It was tempting to skip watching the College World Series entirely this year after Arkansas' premature departure from the field in the Fayetteville super regional.
I've never been to Omaha. Like a lot of baseball fans in Northwest Arkansas, though, my wife and I at least discussed the possibility of going this year because the Razorbacks looked like a team destined to compete well for the national championship. Despite the unbelievably awesome season the Hogs delivered, that one must-win game against North Carolina State proved their downfall.
But great college baseball is hard to ignore. The College World Series has a lot of great baseball. And so we watched and debated to what extent we should pull for the team that beat Arkansas or stick with cheering for the SEC teams who made it to Omaha.
We did a little bit of both.
On Friday, it appeared it might be over before their game started for NC State because of covid-19. Their visit to the College World Series suddenly looked as though it might be ended not by strikeouts or a lack of scoring, but by a spiky little virus. But they cobbled together a roster that included only 13 players, according to ESPN.
If anyone thinks the impact of covid-19 is over, they're fooling themselves.
In Arkansas, an upswing in new infections continue at least through Thursday (I didn't have Friday numbers as I wrote this). The number of hospitalizations remained at 282 statewide, much too high when free, safe and effective vaccines are readily available.
"This has been driven mostly by two factors: lack of vaccinations and the covid variants," Gov. Asa Hutchinson said Thursday. The aggressively contagious Delta variant is doing its damage across the state. So is the failure of many Arkansans to embrace vaccinations.
In several of last week's daily reports, Northwest Arkansas' hospitals noted that just 38 percent of individuals 12 and older in Benton and Washington counties have been fully vaccinated. They reported a 200 percent increase in patients in their covid-19 units since the first of June, although the numbers are a fraction of what they witnessed in last winter's surge in cases.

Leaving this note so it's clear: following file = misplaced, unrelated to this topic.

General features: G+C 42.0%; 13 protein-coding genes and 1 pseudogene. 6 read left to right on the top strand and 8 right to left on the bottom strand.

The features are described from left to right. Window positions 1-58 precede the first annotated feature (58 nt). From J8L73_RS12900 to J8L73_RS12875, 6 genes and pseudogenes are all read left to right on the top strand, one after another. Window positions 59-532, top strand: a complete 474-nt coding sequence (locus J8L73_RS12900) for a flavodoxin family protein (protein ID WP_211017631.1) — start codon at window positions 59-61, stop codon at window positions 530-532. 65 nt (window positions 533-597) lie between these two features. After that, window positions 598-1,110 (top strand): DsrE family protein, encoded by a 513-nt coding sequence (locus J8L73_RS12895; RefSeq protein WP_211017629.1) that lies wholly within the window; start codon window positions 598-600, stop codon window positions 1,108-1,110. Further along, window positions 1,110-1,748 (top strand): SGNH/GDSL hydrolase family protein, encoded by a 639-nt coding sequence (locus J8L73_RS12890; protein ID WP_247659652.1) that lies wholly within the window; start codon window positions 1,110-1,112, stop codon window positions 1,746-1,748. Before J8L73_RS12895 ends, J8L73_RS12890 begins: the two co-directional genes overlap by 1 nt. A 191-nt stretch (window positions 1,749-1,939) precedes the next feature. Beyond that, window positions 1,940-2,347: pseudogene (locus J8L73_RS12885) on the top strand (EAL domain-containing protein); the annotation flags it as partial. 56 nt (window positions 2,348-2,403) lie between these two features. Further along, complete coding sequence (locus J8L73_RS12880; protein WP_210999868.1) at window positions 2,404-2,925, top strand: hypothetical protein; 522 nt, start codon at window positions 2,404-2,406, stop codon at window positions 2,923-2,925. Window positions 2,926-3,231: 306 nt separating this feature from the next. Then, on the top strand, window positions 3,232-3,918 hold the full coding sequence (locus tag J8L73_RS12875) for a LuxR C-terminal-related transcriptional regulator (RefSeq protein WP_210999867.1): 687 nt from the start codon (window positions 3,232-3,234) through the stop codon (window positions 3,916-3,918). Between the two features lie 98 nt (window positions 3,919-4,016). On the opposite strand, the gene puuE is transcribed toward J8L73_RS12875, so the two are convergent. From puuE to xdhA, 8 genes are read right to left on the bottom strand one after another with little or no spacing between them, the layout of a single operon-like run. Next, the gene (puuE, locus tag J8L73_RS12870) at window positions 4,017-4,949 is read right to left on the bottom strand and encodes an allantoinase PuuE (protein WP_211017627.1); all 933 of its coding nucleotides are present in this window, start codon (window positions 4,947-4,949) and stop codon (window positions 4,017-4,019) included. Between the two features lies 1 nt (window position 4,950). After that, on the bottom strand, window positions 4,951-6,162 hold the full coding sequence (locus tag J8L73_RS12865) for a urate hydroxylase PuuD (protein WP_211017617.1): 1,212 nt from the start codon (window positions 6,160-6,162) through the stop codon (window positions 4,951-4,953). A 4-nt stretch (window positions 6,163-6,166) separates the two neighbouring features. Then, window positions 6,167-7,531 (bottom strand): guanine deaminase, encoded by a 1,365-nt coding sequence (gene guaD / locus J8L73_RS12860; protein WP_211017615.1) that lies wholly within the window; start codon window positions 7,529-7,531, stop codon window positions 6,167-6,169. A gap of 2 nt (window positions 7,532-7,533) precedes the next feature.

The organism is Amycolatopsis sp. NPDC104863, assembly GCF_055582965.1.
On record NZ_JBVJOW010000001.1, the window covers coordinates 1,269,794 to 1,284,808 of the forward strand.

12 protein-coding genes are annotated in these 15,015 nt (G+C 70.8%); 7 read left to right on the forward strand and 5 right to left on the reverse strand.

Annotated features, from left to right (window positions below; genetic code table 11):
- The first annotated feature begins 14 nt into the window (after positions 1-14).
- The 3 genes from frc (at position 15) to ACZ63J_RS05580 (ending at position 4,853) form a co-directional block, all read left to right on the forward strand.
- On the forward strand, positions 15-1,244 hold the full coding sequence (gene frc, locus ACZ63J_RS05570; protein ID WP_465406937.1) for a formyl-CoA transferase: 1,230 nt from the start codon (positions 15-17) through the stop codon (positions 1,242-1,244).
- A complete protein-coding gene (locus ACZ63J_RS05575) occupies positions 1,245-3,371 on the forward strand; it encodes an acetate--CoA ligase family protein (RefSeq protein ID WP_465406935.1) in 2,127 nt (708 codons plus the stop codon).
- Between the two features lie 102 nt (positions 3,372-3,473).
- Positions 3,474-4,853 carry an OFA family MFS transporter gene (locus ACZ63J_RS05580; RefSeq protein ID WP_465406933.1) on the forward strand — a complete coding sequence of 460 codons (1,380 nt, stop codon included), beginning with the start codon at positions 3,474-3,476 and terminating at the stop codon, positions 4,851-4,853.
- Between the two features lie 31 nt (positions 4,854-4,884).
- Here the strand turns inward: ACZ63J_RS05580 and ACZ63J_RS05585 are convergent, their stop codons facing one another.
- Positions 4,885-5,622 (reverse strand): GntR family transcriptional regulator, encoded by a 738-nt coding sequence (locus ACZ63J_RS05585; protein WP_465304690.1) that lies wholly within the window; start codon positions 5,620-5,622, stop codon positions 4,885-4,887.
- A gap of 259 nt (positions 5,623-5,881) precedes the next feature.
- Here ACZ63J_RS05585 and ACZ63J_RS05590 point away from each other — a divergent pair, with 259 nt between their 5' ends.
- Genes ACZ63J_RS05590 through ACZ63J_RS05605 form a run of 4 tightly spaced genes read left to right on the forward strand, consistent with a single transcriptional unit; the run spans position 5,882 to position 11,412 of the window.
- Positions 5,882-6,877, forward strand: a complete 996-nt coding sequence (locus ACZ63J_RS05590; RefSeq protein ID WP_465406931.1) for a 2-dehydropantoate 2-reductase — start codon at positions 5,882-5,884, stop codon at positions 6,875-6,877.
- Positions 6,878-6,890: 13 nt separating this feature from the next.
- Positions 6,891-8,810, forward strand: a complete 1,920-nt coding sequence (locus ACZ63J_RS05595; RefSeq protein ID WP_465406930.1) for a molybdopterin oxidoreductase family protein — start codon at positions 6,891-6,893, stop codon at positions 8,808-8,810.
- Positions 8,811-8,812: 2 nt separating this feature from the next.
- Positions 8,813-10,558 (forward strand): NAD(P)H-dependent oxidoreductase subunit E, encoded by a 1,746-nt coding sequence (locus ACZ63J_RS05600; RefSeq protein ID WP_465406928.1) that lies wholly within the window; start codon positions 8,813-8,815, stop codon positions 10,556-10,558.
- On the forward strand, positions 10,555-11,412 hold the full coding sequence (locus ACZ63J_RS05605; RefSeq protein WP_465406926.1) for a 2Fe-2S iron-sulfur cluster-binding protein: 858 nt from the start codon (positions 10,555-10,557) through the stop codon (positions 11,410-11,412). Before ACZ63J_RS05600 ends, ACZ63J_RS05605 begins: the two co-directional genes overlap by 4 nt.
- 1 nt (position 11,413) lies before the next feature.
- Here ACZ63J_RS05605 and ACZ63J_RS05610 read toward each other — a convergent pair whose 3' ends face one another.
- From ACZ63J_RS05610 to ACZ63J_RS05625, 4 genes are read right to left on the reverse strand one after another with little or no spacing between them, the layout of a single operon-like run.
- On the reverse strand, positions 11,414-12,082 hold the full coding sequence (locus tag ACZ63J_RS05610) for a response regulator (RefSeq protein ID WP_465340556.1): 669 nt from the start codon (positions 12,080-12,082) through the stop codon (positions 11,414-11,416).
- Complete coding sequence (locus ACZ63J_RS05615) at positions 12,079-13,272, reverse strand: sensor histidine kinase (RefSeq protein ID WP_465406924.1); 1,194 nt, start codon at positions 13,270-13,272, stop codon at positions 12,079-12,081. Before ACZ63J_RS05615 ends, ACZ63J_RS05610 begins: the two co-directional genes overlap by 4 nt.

Still, with the availability of vaccines, why should the numbers be growing at all? Hospital officials noted that the likelihood of becoming hospitalized or even critically ill is extremely low for vaccinated people.
In those daily reports, Dr. Janelle Potts was quoted: "I keep hearing people say they want to 'wait and see.' The time to wait is over. If you are on the fence, the time to get vaccinated is now."
Dr. Jason McKinney, also in those reports, said "When we were seeing a surge last summer our best defenses were masks and social distance. Now we have a much more powerful tool, the vaccine ... if only we can get more people to take it."
It's clear that practically everyone has given up the mask and social distancing in most instances, whether they've had the vaccine or not. Many Arkansans simply are willing to take the risk or don't feel any urgency.
I took the Pfizer vaccine. I'm convinced the vaccines have been proven safe and effective, with no side effects other than a sore arm or maybe a little fatigue in a few cases. Is it a guarantee? No, but it's pretty close and highly likely to ensure a covid-19 case won't become serious.
It seems the strongest factor in favor of getting a vaccination is, or ought to be, protecting people we care about from getting sick, particularly people under 12 who cannot yet qualify to receive a vaccination or others, such as people with compromised immune systems, who remain vulnerable.
Yes, it's a choice. I'm happy with the one I made.